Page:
Walton said that the term, “democratic socialist,” is meant to communicate the message that she isn’t “going to be another Democrat.”

“I think Alexandria Ocasio-Cortez said it best: ‘All Democrats are not created equal,’” Walton said. “Being a democratic socialist to me, means that I am going to lead and govern for and by the people that I am serving. That is the role in my opinion in government, and I look forward to de-democracy and co-governance with the residents of the city of Buffalo.”

Walton also encourages the community to run for office.

“If your legislator is not voting in a way that you feel like is in your best interest, run,” she said. “We have to hold folks accountable on their promises if we are ever going to see change.”

How will Walton make herself available to the community?

She and her administration will “visit black clubs and neighborhood associations” to canvas and ask them what issues are most important to them, according to Walton.

Some community members of Buffalo say that Walton, who is 39 years old, is too young to run for mayor.

However, she argues that the mistakes, challenges and “diverse set of life experiences” she had to overcome are what make her a strong candidate.

“Youth, the vigor, the intellectual class and the arts and culture community are going to be at the forefront of leading us into the future of a better Buffalo,” Walton said.

When asked why she pulled out of the debate that was to happen between her and Byron Brown on Fox29, Walton said that she felt Brown should not get “preferential treatment” over the other candidates because he’s not on the ballot.

Another reason why she pulled out was because she felt that Brown didn’t talk about issues at the first debate that took place at the Frank E. Merriweather Jr. Library, but rather used that time to personally attack her.

“He talked about me, spoke poorly of me, it was disparaging, disrespectful and the voters need to know what the plan is for our future,” Walton said.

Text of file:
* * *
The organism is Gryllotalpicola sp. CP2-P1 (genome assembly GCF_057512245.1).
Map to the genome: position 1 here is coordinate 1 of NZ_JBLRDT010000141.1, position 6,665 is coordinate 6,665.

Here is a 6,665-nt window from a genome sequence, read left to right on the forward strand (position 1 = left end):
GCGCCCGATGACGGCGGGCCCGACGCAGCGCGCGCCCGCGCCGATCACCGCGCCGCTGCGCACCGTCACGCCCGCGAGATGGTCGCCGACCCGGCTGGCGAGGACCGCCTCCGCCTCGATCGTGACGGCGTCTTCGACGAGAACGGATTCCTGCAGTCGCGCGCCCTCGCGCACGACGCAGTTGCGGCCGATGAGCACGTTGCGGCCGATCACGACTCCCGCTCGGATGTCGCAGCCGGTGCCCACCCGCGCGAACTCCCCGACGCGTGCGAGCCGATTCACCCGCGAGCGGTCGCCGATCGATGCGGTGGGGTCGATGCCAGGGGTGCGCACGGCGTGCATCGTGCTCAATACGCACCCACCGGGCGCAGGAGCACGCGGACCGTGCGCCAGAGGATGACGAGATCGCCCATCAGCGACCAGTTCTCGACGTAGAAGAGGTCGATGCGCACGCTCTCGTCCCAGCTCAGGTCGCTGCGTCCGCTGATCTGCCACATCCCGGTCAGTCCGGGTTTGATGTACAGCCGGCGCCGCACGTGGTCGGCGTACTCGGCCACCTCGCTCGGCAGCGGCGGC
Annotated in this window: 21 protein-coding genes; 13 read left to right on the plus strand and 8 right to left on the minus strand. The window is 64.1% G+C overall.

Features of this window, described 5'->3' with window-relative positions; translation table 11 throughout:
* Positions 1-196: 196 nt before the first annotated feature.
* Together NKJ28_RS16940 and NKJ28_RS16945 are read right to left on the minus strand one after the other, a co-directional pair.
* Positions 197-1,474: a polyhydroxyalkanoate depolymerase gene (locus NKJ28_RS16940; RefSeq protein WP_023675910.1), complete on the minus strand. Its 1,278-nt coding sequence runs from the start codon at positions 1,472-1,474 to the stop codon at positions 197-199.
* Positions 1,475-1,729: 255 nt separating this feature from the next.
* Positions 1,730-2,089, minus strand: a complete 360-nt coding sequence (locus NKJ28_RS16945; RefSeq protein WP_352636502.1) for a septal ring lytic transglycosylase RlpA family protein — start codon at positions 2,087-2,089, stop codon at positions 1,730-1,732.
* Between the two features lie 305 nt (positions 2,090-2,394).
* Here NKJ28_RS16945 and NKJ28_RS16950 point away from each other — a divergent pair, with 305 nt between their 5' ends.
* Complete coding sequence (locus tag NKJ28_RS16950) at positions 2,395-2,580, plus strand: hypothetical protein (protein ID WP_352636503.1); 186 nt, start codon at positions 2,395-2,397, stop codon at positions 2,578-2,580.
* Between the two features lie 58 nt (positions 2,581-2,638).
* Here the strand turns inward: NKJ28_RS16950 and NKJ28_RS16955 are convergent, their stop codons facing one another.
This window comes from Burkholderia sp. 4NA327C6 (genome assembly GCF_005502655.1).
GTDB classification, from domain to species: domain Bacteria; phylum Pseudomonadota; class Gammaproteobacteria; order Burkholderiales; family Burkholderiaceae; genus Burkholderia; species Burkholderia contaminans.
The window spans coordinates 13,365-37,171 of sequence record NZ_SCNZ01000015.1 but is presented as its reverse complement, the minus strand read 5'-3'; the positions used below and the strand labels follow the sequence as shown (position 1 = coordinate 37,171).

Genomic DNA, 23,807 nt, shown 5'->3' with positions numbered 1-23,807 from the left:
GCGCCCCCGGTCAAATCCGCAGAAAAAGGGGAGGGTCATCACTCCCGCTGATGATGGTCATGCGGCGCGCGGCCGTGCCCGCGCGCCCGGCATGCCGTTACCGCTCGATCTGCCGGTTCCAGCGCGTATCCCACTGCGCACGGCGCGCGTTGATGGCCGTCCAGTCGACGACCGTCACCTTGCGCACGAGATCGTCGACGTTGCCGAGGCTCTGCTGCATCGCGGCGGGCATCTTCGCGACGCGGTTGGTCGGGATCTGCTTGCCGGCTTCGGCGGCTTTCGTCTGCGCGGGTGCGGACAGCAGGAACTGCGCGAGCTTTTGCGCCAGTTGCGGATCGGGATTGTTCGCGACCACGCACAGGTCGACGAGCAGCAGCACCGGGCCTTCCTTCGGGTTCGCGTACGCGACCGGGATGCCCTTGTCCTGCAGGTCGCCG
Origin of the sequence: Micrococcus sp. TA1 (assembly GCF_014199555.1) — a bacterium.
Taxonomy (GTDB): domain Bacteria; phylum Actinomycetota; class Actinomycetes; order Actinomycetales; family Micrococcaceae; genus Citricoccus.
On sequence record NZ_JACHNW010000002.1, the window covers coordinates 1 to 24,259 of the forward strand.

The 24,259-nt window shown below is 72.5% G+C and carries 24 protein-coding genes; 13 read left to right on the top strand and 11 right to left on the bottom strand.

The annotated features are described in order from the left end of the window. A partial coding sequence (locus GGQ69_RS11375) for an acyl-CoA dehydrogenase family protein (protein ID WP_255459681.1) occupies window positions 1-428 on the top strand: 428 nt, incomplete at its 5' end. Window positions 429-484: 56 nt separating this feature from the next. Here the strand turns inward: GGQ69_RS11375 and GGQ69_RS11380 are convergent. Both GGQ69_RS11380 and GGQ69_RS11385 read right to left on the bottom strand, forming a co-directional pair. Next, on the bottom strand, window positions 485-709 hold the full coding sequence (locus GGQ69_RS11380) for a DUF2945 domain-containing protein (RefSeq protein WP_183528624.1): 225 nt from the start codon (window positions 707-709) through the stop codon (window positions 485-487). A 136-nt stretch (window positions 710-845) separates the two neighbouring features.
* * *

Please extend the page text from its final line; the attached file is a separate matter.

WBNY had a chance to follow up with Bruce Bryski, a political commentator and political science professor at Buffalo State College, who described this election as “very unique” and said that Brown is “in for quite a battle.”

“What’s going to happen in this race is that if people want to vote for him, he needs to have [them] do a write in vote and it’s very rare for a candidate to win a write in vote,” Bryski said.

At this point, Brown has a 50-50 chance of winning this election, according to Bryski, because he’s the incumbent and recognizable, yet Walton won the primary election and is beginning to get media attention.

Watching this mayoral race is not only important for local audiences, but on a national level as well because the Democratic Party is split, according to Bryski.

“You’ve got people like Joe Biden who is kind of moderate and he’s a little more conservative, but you’ve got people like Bernie Sanders and Congresswoman AOC who are way more liberal and who actually call themselves democratic socialists,” Bryski said.

Brown would lean more on the conservative or moderate side, whereas Walton sides on the latter.

“If India Walton wins this, that means that at the national level, the Democratic Party is taking another step to the left, much more liberal than what they are now,” Bryski said.

WBNY reached out to the Byron Brown campaign for an interview as well and did not hear back in time for the program.